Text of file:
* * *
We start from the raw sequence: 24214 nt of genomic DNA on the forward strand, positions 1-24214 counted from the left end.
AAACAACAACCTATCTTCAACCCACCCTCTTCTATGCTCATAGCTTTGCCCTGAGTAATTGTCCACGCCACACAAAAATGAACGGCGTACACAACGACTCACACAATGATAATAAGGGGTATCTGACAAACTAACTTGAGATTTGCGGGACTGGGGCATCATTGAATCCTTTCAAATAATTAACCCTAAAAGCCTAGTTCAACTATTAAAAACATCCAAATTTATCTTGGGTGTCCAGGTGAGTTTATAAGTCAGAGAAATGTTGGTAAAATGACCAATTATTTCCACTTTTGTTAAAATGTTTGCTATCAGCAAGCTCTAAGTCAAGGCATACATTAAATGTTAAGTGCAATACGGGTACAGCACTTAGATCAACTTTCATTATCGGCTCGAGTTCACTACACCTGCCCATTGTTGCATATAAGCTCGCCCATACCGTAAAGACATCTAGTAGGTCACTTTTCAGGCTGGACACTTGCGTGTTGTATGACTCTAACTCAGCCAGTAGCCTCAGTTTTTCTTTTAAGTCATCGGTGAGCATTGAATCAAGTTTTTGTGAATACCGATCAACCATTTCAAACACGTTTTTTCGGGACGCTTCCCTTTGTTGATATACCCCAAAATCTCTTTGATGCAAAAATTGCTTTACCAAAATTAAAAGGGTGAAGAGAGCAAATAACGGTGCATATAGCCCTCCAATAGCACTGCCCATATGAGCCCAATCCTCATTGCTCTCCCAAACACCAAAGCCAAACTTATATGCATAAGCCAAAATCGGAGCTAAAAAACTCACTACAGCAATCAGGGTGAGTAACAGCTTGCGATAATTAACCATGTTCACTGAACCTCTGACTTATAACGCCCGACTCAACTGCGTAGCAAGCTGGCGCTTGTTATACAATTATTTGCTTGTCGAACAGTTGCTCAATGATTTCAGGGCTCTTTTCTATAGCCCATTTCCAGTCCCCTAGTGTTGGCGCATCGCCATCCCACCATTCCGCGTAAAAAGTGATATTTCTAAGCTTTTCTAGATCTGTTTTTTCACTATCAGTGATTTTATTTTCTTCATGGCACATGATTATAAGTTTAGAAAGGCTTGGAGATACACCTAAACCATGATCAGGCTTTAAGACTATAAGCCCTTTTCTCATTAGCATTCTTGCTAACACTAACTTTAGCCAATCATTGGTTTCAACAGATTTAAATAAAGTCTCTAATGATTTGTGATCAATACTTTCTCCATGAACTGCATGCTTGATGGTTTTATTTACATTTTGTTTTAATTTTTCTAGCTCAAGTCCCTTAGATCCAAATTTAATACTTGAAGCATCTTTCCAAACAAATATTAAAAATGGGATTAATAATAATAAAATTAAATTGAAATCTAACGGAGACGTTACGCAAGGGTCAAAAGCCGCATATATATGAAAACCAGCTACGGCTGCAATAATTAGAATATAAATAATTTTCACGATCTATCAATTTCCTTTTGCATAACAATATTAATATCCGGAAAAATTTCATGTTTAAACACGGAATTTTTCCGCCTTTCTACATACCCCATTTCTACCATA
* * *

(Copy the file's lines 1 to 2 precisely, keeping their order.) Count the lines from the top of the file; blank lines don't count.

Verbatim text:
We start from the raw sequence: 24214 nt of genomic DNA on the forward strand, positions 1-24214 counted from the left end.
AAACAACAACCTATCTTCAACCCACCCTCTTCTATGCTCATAGCTTTGCCCTGAGTAATTGTCCACGCCACACAAAAATGAACGGCGTACACAACGACTCACACAATGATAATAAGGGGTATCTGACAAACTAACTTGAGATTTGCGGGACTGGGGCATCATTGAATCCTTTCAAATAATTAACCCTAAAAGCCTAGTTCAACTATTAAAAACATCCAAATTTATCTTGGGTGTCCAGGTGAGTTTATAAGTCAGAGAAATGTTGGTAAAATGACCAATTATTTCCACTTTTGTTAAAATGTTTGCTATCAGCAAGCTCTAAGTCAAGGCATACATTAAATGTTAAGTGCAATACGGGTACAGCACTTAGATCAACTTTCATTATCGGCTCGAGTTCACTACACCTGCCCATTGTTGCATATAAGCTCGCCCATACCGTAAAGACATCTAGTAGGTCACTTTTCAGGCTGGACACTTGCGTGTTGTATGACTCTAACTCAGCCAGTAGCCTCAGTTTTTCTTTTAAGTCATCGGTGAGCATTGAATCAAGTTTTTGTGAATACCGATCAACCATTTCAAACACGTTTTTTCGGGACGCTTCCCTTTGTTGATATACCCCAAAATCTCTTTGATGCAAAAATTGCTTTACCAAAATTAAAAGGGTGAAGAGAGCAAATAACGGTGCATATAGCCCTCCAATAGCACTGCCCATATGAGCCCAATCCTCATTGCTCTCCCAAACACCAAAGCCAAACTTATATGCATAAGCCAAAATCGGAGCTAAAAAACTCACTACAGCAATCAGGGTGAGTAACAGCTTGCGATAATTAACCATGTTCACTGAACCTCTGACTTATAACGCCCGACTCAACTGCGTAGCAAGCTGGCGCTTGTTATACAATTATTTGCTTGTCGAACAGTTGCTCAATGATTTCAGGGCTCTTTTCTATAGCCCATTTCCAGTCCCCTAGTGTTGGCGCATCGCCATCCCACCATTCCGCGTAAAAAGTGATATTTCTAAGCTTTTCTAGATCTGTTTTTTCACTATCAGTGATTTTATTTTCTTCATGGCACATGATTATAAGTTTAGAAAGGCTTGGAGATACACCTAAACCATGATCAGGCTTTAAGACTATAAGCCCTTTTCTCATTAGCATTCTTGCTAACACTAACTTTAGCCAATCATTGGTTTCAACAGATTTAAATAAAGTCTCTAATGATTTGTGATCAATACTTTCTCCATGAACTGCATGCTTGATGGTTTTATTTACATTTTGTTTTAATTTTTCTAGCTCAAGTCCCTTAGATCCAAATTTAATACTTGAAGCATCTTTCCAAACAAATATTAAAAATGGGATTAATAATAATAAAATTAAATTGAAATCTAACGGAGACGTTACGCAAGGGTCAAAAGCCGCATATATATGAAAACCAGCTACGGCTGCAATAATTAGAATATAAATAATTTTCACGATCTATCAATTTCCTTTTGCATAACAATATTAATATCCGGAAAAATTTCATGTTTAAACACGGAATTTTTCCGCCTTTCTACATACCCCATTTCTACCATA